Magnitude 6.1 - COSTA RICA

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2009 January 08 19:21:34 UTC

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Earthquake Details

  • This event has been reviewed by a seismologist.
Magnitude6.1
Date-Time
Location10.197°N, 84.159°W
Depth4.5 km (2.8 miles) set by location program
RegionCOSTA RICA
Distances30 km (20 miles) NNW of SAN JOSE, Costa Rica
80 km (50 miles) ENE of Puntarenas, Costa Rica
120 km (75 miles) SE of San Carlos, Nicaragua
1770 km (1100 miles) SSW of Miami, Florida
Location UncertaintyError estimate not available
ParametersNST=222, Nph=223, Dmin=31 km, Rmss=0 sec, Gp= 61°,
M-type=regional moment magnitude (Mw), Version=R
Source
  • Seccion de Sismología, Universidad de Costa Rica, San José, Costa Rica
Event IDus2009bpba
  • Did you feel it? Report shaking and damage at your location. You can also view a map displaying accumulated data from your report and others.

Earthquake Summary

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Earthquake Summary Poster

Felt Reports

At least 20 people killed in the Cinchona-Dulce Nombre area. Many of the casualties were caused by landslides. Many people were injured, several buildings were damaged and landslides blocked roads in the area. Electricity was disrupted in parts of San Jose. Felt (VI) at Asuncion, Grecia and San Pablo; (V) at Alajuela, Colon, Curridabat, Desamparados, Escazu, Guadalupe, Heredia, Mercedes, Quesada, Sabanilla, San Antonio, San Francisco, San Isidro, San Jose, San Juan, San Pedro, San Rafael, Santa Ana and Santo Domingo; (IV) at Atenas, Cartago, San Ramon, and Tres Rios; (III) at Jacao. Felt throughout Costa Rica and in southern and central Nicaragua.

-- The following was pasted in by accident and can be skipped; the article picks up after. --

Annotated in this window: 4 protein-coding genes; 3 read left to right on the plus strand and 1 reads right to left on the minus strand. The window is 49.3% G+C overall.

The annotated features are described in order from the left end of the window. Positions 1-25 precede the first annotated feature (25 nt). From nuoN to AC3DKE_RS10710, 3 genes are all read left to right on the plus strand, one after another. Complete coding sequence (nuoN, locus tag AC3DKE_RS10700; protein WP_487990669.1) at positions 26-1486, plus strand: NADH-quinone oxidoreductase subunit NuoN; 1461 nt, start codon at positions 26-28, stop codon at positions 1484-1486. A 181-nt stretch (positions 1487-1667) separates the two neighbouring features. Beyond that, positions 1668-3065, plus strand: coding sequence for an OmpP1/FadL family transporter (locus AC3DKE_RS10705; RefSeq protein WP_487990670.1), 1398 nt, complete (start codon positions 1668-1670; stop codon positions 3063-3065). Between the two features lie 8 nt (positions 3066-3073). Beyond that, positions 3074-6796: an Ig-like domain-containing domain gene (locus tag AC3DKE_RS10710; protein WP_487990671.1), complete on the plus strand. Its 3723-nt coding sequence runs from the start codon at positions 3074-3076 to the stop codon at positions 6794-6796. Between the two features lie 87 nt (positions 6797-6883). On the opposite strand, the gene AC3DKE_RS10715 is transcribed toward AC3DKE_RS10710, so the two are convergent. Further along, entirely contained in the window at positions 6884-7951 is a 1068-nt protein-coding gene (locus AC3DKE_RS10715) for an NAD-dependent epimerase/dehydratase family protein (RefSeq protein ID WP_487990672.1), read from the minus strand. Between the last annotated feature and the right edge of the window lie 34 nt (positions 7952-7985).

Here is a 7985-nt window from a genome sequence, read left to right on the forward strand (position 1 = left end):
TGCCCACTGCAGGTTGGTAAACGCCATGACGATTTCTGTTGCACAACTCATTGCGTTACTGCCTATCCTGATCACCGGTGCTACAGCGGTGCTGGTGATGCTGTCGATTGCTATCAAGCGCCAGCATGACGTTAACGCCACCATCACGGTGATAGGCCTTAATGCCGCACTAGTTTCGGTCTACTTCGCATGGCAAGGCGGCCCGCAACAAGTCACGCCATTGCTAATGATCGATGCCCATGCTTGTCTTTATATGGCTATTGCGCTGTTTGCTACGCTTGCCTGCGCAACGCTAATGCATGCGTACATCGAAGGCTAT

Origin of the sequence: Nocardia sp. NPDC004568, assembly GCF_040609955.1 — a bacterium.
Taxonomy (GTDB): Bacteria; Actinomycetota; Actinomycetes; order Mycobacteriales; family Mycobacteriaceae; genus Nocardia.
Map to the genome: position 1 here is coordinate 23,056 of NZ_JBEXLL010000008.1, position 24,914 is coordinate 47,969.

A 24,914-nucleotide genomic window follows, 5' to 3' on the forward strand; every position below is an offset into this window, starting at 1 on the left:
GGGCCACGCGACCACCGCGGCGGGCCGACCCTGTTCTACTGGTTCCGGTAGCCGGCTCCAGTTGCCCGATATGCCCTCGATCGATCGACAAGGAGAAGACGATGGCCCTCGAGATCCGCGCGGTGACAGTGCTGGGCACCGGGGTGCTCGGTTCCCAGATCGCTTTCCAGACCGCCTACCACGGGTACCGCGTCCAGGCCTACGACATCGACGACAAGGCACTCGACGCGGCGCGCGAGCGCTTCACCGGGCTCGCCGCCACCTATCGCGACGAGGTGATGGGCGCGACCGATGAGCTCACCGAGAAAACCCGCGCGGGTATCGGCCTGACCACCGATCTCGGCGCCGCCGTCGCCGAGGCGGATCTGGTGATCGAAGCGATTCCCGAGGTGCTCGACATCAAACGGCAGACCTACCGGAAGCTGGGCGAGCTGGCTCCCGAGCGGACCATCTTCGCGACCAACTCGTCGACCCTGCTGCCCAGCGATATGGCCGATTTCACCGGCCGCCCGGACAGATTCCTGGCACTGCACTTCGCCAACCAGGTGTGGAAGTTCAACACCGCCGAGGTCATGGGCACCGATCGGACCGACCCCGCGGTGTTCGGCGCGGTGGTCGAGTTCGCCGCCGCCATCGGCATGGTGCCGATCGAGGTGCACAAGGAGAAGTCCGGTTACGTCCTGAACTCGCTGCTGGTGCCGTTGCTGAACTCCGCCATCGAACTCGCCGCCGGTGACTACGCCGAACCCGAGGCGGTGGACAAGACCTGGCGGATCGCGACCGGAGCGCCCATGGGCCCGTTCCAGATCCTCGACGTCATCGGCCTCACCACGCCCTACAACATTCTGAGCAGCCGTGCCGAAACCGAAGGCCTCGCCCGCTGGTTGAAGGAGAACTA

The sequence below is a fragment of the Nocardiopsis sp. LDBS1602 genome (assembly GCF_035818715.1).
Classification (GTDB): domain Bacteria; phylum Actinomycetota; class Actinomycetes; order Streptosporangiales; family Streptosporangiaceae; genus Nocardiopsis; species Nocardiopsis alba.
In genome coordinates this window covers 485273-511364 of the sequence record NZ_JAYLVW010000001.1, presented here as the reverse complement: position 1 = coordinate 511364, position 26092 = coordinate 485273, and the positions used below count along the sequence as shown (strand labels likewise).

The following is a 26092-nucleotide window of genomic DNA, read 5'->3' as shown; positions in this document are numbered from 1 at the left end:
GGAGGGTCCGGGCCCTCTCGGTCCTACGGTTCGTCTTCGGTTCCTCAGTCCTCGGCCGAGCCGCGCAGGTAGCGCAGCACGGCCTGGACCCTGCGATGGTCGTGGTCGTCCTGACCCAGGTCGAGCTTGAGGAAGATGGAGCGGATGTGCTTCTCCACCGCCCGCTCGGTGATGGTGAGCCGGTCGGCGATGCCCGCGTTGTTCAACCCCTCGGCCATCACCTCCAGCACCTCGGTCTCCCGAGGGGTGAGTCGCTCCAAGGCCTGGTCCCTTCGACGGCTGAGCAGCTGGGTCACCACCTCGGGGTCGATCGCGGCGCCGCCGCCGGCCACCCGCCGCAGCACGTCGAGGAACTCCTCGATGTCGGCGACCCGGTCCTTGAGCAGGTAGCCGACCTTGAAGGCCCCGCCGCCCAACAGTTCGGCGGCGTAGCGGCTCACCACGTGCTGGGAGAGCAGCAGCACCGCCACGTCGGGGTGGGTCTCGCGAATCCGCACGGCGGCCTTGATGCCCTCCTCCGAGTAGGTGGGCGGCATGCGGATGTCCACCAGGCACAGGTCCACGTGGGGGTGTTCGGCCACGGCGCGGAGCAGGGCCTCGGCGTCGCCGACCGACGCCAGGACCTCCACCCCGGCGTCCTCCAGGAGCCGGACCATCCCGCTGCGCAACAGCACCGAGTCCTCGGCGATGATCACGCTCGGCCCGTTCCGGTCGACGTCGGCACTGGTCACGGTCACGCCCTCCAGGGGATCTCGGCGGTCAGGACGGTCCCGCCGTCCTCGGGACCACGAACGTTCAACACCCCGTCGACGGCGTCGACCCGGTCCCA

Tectonic Summary

The Costa Rican earthquake of January 8th, 2009 occurred within the Caribbean plate just east of its surface boundary with the Cocos plate. The earthquake has a strike-slip mechanism and likely resulted from the release of stresses built up within the crust of the Caribbean plate as the Cocos plate subducts beneath it. The plates converge at a rate of about 75 mm/year and the Cocos subducted slab dips to the northeast at around 45° to a depth of 170 km.


Cocos subduction has been responsible for a tremendous amount of historically damaging earthquakes in Central America. In 1776, an earthquake in Santiago, Guatemala, left 20,000 dead, destroyed 3,000 buildings and forced the colonial capital of Central America to be moved. In 1931, a M6.0 earthquake in Managua, Nicaragua, killed 2,000 people. In 1972, another earthquake in Managua with M6.2 left approximately 5,000 dead, 20,000 injured and 250,000 homeless. The 1976 M7.5 Motagua earthquake in Guatemala claimed 23,000 lives and injured 76,000 more. This event took place along the Motagua fault zone, which acts as the active transform boundary between the Caribbean and South America plates. In 1986, a M5.5 earthquake killed 1,000 people in El Salvador. The 1991 M7.6 earthquake in Costa Rica killed 47 people and injured 109 more. In 1992 a M7.6 earthquake in Nicaragua killed at least 116 people. Most damage and casualties were a result of a tsunami triggered by the earthquake. In January of 2001, a M7.7 earthquake southwest of San Miguel, El Salvador killed 852 people and damaged 150,000 buildings. Extensive landsliding was responsible for most of the deaths and damage associated with this event. One month later, to the day, a M6.6 earthquake took 315 lives in the San Juan Tepezontes-San Vicente-Cojutepeque area in El Salvador.

Earthquake Information for Central America